Racism against indigenous Americans, 1776 and settler colonialism

Rick Santorum, conservative political commentator and former US Republican senator, remarked in a speech that there was nothing on the American continent prior to European settlement. The latter, he opined, built civilisation from a blank slate. While he partially retracted his comments, his statements can occur only because of widespread and ongoing ignorance about the indigenous nations.

Nick Estes, assistant professor of American studies at the University of New Mexico, wrote that it is racist ignorance which allows Santorum to claim that white Europeans ‘birthed from nothing’ the nation that became the United States. This issue is more important than the rantings of individual conservative commentators. Estes makes the crucial point that while the US government recognises genocides in other nations – the Armenian genocide being the latest case – there is stubborn resistance to the recognition of indigenous genocide.

Writing in the Washington Post, Glenn Morris and Simon Maghakyan state that the denial of indigenous genocide runs deep:

Denial of the genocide against indigenous peoples by the United States is rampant. The massacre of Native peoples — from Mystic River, Gnadenhütten and Sacramento River to Bear River, Sand Creek, Camp Grant and Wounded Knee (and the fact that most readers have probably never heard of these) — is evidence of American amnesia about its homegrown genocide.

Indeed, the United States as it exists today took shape and reached its extent because of two related yet distinct processes – indigenous oppression and transatlantic African slavery. We tend to think of both these processes as historical and terminated, relics of a long-gone obsolete past. This limits our understanding of American capitalism and its conjoined twin, white nationalism, today.

While competing European colonial powers acquired colonies in the New World at the expense of the indigenous peoples, they were united by two necessities; the subjugation of the indigenous, and the importation of African slaves to economically build their colonial possessions. We like to think of slavery as an institution separate from capitalism – the slave owning Southern states versus the mercantile and capitalist North. This is superficially true, but a deeper examination leads to a different conclusion; slavery was instrumental in the development of American capitalism.

The crucial importance of slavery for the development of capitalism was understood by Karl Marx, who wrote that:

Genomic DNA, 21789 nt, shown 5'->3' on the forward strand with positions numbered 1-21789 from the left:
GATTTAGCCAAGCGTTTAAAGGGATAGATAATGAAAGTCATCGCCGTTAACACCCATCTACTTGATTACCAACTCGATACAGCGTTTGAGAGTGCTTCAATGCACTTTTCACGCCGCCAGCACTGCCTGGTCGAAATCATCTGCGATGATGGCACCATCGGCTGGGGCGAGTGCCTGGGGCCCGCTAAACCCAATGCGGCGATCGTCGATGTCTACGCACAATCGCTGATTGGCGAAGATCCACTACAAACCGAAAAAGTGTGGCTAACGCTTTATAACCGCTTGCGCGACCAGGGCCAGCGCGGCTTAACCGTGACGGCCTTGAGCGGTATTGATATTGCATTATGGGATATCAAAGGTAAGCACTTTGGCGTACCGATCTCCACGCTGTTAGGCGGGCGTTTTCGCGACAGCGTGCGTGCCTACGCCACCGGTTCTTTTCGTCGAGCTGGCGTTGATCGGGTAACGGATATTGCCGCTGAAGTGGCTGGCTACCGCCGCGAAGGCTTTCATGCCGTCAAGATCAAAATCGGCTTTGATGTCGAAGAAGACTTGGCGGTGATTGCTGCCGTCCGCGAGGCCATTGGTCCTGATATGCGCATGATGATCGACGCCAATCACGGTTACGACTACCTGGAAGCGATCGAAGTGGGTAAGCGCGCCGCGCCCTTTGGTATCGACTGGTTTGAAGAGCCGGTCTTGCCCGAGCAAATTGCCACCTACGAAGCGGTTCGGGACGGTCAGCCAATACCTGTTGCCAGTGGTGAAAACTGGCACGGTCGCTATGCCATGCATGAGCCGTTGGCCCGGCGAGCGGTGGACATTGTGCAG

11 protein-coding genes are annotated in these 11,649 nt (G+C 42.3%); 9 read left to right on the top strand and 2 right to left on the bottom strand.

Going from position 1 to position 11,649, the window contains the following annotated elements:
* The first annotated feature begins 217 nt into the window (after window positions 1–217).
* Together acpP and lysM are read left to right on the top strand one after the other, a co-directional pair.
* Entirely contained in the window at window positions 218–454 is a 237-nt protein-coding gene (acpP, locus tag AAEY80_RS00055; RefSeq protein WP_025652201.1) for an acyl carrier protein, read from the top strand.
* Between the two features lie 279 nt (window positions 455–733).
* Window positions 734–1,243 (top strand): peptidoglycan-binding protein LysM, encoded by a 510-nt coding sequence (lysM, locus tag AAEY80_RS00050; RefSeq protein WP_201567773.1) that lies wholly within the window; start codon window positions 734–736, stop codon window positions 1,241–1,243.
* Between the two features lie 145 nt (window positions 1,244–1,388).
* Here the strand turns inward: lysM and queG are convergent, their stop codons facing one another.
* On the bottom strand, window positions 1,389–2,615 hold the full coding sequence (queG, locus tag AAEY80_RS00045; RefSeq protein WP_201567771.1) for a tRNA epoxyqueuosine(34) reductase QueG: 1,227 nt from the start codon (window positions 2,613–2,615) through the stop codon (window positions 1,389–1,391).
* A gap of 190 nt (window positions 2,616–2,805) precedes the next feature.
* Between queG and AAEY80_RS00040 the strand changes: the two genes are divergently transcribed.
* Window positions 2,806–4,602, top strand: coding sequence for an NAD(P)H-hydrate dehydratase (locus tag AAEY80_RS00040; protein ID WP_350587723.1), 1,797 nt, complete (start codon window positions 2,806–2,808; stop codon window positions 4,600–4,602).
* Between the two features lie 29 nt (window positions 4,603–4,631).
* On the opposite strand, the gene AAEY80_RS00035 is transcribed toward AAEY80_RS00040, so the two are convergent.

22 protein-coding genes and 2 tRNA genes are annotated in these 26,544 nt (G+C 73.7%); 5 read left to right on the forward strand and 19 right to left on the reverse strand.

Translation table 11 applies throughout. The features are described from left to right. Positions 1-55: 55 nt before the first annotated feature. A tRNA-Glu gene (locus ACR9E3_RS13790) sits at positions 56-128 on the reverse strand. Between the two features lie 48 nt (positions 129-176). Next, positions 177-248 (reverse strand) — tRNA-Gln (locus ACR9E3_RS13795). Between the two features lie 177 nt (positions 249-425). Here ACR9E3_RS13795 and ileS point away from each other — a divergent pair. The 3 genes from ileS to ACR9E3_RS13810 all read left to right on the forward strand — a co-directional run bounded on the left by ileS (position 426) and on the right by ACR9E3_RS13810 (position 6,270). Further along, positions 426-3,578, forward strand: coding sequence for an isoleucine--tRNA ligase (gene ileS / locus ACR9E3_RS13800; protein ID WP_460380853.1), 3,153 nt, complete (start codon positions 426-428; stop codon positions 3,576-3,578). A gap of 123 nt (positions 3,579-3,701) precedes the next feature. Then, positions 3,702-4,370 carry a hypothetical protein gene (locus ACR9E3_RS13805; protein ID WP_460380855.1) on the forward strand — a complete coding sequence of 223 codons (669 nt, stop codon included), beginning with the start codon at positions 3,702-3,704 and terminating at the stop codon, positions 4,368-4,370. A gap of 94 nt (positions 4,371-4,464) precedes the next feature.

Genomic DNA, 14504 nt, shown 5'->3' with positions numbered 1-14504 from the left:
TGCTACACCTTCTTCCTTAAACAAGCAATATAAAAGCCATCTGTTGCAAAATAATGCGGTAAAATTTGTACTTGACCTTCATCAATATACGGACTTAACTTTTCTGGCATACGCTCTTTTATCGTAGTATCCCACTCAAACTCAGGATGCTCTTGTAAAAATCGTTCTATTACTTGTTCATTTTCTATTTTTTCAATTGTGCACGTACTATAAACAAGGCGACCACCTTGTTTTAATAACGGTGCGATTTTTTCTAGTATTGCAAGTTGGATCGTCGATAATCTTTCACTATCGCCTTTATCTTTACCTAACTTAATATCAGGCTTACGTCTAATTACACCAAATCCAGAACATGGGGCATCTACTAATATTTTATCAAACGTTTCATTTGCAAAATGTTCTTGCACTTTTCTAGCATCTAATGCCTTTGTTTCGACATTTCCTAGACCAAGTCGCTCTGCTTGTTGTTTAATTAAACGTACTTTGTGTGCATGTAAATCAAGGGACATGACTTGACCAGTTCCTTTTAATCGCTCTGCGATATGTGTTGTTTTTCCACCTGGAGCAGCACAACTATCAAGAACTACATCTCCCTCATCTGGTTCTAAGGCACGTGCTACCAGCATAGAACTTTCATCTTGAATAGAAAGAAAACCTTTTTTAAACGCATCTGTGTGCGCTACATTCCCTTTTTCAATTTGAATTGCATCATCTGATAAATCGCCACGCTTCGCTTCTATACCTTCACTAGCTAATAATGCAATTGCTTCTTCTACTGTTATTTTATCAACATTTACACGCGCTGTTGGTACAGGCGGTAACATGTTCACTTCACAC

The discovery of gold and silver in America, the extirpation, enslavement, and entombment in mines of the indigenous population of the continent, the beginnings of the conquest and plunder of India, and the conversion of Africa into a preserve for the commercial hunting of black skins are all things that characterize the dawn of the era of capitalist production.

Settler colonialism began to take shape. It is true that rival colonial powers threatened their opponents with the prospect of arming fleeing slaves. France and Spain had separate armed detachments of freed African slaves on the condition that they convert to Christianity, and fight rival colonial powers, namely Britain. The mainland settlers, already apprehensive about the possibility of a slave uprising, viewed the machinations of the European colonial states with increased anxiety.

Arming former slaves – at least the threat of such action – was a mechanism for slave owning states to compete on the American mainland for colonies. In fact, inter-European rivalry took a lethal turn with the eruption of the Seven Years War, with England the eventual winner. The American mainlanders, having witnessed the slave uprisings in Jamaica, Barbados and the Caribbean, were worried about the growing numbers of African slaves in their midst. In many ways, the 1776 American war of independence was not just an anti-British uprising, but a pro-slavery measure as well.

What solidified the European push to conquer indigenous lands, and hold down the African slaves? The invention of whiteness as a distinct racial category. The notion did not spring fully formed from the brain of one individual, but took on a life of its own during the westward expansion of New England, and the victory of the American patriots against the English crown. Inter-European divisions, while not resolved, were put on hold. Protestant versus Catholic, England vs France vs Spain vs Portugal vs the Netherlands were subsumed within the greater project of imperial expansion.

In fact, the racialisation of whiteness is the most successful application of identity politics in history. Born of the slave trade and indigenous subjugation, whiteness was a new category which consolidated the emerging American ruling class. The ultimate victims of this project were the so-called ‘red Indians’, the indigenous nations. The slave owners were defeated in the American Civil War, and this opened up the possibility of westward conquest for the mainland settlers.

Settler colonialism requires systematic violence to achieve economic and political dominance. It is more urgent than ever to recognise that the settler colonial state of the United States committed genocide against the indigenous peoples. That would constitute a minimal and necessary step on the road to justice for the dispossessed nations.

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